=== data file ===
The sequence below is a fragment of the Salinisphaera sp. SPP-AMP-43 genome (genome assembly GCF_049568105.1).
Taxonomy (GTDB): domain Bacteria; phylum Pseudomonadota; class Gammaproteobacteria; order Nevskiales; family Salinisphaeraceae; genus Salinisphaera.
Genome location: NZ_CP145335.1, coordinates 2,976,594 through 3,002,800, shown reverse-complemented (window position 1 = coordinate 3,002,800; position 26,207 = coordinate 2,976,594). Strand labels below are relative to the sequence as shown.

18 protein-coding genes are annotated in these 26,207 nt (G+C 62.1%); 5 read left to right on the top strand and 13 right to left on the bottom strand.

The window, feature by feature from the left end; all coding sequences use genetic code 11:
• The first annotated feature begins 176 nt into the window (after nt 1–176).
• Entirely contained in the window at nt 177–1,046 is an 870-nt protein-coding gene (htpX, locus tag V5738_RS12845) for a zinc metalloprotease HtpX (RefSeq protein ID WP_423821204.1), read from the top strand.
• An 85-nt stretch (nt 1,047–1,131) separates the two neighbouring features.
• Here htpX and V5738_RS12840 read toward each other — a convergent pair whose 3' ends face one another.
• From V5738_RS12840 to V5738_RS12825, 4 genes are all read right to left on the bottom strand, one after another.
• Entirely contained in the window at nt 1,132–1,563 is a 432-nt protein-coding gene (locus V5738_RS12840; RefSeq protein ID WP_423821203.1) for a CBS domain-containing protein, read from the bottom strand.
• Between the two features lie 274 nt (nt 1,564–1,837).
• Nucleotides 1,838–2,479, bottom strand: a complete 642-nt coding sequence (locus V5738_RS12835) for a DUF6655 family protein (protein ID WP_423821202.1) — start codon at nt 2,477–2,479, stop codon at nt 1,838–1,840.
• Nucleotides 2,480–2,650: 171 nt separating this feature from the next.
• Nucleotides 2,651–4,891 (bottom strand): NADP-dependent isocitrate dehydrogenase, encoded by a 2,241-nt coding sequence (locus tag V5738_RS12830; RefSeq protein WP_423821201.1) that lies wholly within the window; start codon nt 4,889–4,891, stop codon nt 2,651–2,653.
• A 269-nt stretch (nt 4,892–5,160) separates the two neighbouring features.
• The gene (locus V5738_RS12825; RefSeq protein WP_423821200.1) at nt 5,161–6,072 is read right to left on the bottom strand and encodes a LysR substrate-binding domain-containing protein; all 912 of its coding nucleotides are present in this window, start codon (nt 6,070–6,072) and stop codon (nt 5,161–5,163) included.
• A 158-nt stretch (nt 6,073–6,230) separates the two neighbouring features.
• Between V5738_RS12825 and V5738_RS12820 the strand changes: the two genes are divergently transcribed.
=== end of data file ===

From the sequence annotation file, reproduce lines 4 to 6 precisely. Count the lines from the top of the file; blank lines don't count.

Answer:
18 protein-coding genes are annotated in these 26,207 nt (G+C 62.1%); 5 read left to right on the top strand and 13 right to left on the bottom strand.

The window, feature by feature from the left end; all coding sequences use genetic code 11:
• The first annotated feature begins 176 nt into the window (after nt 1–176).